Elon Musk's SpaceX claims there was no "close call" between Starlink and OneWeb satellites in orbit after reports suggested an incident "almost ended in disaster".
Reports released by The Verge on April 9 claimed the two satellites came within 190 feet of each other in orbit on April 4, which sparked several "red alerts" from the US Space Force's 18th Space Control Squadron.
However, SpaceX's director of satellite policy, David Goldman, has disputed the claims that the incident was a "close call", as the publication described it.
In a letter to the Federal Communications Commission, he wrote: "Despite recent reports to the contrary, the parties made clear that there was no "close call" or "near miss".
"SpaceX and OneWeb agreed that they had conducted successful coordination, resulting in a positive outcome.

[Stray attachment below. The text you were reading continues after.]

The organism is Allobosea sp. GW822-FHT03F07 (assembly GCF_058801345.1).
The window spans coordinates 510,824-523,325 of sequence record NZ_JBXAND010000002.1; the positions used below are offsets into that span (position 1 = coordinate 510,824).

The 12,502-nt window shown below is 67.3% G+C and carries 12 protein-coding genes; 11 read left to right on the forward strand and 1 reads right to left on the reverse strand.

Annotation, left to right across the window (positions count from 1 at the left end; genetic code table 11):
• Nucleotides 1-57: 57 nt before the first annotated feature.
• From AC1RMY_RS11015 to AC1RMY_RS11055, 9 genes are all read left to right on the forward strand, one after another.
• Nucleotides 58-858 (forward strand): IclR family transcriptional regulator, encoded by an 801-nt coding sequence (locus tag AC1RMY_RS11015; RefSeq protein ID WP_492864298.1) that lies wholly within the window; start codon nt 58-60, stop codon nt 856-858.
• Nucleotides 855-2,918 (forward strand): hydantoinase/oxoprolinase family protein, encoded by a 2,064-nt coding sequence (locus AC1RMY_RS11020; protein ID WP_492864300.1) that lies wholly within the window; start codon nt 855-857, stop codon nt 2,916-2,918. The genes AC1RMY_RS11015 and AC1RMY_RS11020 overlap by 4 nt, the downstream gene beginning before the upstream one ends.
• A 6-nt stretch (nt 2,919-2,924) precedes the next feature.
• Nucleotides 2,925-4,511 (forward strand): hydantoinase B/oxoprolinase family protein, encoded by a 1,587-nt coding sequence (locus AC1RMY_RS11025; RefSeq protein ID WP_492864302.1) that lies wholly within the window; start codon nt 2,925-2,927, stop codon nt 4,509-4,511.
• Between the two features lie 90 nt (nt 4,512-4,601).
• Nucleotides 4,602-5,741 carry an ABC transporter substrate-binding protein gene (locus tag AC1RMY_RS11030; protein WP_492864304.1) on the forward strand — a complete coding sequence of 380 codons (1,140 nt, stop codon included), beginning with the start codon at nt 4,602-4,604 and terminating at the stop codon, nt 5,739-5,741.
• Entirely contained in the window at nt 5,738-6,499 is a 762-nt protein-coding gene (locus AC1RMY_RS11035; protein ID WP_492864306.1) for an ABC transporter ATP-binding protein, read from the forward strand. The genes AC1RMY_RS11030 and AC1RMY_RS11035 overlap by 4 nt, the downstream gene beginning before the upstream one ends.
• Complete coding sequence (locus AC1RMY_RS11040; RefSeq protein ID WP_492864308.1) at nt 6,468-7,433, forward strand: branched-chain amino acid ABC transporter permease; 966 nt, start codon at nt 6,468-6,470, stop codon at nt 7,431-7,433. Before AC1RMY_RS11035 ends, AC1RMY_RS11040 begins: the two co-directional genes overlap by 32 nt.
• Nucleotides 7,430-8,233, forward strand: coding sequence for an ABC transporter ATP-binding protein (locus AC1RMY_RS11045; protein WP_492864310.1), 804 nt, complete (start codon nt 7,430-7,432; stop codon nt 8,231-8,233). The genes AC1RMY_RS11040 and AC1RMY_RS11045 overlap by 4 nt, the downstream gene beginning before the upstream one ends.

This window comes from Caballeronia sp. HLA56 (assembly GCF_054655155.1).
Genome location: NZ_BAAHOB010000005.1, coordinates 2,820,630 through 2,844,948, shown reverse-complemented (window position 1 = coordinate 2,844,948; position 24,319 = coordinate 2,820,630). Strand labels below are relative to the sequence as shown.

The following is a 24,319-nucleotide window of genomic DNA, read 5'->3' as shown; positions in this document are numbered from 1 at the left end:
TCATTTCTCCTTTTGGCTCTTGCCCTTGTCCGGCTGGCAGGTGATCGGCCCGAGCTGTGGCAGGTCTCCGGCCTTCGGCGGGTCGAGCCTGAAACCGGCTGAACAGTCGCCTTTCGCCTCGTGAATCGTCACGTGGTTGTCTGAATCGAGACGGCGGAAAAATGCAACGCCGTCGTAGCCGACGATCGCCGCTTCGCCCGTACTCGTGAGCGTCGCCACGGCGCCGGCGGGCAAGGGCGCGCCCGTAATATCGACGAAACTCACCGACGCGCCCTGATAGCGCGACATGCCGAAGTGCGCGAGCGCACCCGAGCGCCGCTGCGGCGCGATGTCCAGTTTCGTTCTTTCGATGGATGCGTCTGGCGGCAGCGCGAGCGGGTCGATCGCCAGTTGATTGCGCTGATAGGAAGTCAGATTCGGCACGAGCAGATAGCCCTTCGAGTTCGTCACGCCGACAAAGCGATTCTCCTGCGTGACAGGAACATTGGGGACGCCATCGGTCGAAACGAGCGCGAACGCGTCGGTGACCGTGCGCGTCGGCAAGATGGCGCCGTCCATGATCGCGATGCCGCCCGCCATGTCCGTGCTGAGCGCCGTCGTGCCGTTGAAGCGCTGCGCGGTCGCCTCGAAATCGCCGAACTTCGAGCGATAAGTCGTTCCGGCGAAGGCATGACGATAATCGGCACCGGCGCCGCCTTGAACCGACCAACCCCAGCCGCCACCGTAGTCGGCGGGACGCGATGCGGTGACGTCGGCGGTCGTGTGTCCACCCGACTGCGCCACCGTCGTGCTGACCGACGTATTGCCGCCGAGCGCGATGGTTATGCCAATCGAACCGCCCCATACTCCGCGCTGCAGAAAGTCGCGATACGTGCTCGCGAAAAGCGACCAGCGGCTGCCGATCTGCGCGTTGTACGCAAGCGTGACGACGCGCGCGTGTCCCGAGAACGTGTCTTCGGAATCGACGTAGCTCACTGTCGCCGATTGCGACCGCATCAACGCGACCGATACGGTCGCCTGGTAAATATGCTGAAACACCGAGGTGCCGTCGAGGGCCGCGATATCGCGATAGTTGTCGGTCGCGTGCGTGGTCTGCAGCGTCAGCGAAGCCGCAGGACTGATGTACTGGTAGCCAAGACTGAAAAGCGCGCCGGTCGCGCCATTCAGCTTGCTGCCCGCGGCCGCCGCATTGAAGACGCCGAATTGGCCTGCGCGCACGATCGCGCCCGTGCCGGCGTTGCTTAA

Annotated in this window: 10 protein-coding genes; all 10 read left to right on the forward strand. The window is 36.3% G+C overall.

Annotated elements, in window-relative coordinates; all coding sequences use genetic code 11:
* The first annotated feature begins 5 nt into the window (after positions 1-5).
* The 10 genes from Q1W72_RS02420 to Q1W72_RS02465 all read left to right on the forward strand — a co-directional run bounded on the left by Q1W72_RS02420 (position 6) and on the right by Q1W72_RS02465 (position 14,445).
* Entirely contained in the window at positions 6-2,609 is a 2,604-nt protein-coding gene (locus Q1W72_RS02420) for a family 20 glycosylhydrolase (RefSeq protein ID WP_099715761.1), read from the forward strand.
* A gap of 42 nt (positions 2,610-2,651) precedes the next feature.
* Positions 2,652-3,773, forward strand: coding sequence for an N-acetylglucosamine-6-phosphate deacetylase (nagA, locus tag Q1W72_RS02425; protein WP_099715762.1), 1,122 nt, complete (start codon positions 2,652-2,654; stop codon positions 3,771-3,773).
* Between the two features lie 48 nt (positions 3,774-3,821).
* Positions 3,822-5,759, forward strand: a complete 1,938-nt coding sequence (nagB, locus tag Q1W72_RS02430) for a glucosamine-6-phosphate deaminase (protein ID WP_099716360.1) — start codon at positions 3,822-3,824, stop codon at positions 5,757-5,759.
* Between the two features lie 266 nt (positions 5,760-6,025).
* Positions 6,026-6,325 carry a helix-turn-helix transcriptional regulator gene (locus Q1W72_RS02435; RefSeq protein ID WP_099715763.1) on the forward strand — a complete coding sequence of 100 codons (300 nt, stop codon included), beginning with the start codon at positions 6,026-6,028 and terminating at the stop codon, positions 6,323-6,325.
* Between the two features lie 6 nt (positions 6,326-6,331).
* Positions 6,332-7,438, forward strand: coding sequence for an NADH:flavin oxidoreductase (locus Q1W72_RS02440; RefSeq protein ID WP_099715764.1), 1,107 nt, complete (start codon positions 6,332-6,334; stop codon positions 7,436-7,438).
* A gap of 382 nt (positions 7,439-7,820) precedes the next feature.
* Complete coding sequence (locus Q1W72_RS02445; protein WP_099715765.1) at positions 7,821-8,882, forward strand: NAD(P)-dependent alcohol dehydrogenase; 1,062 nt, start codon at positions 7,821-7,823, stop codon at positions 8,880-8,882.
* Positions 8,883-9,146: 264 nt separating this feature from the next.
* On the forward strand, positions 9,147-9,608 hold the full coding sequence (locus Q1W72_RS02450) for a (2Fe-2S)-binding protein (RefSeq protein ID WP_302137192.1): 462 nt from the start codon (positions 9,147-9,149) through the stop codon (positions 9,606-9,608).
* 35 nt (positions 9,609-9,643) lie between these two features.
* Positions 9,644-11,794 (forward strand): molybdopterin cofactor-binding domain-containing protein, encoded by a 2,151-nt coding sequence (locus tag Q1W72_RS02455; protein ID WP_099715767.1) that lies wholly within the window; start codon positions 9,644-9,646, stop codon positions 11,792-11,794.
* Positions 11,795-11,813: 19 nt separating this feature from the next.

"The probability of collision never exceeded the threshold for manoeuvre and the satellites would not have collided even if no manoeuvre had been conducted."
The FCC held a call on Tuesday to discuss the alleged false claims made in the report.
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However, OneWeb Chief of Government, Chris McLaughlin, said "they would say that wouldn't they" when questioned about the SpaceX response by MailOnline.
He also explained to the publication that when OneWeb contacted SpaceX's team they said it would "make a manual manoeuvre to ensure our satellite doesn't interfere with your satellite".
However, McLaughlin claims that his organisation kicked into gear when SpaceX said "it might be better if we do nothing and you fly your satellite" claiming to have noticed that SpaceX had never demonstrated their automated collision system.
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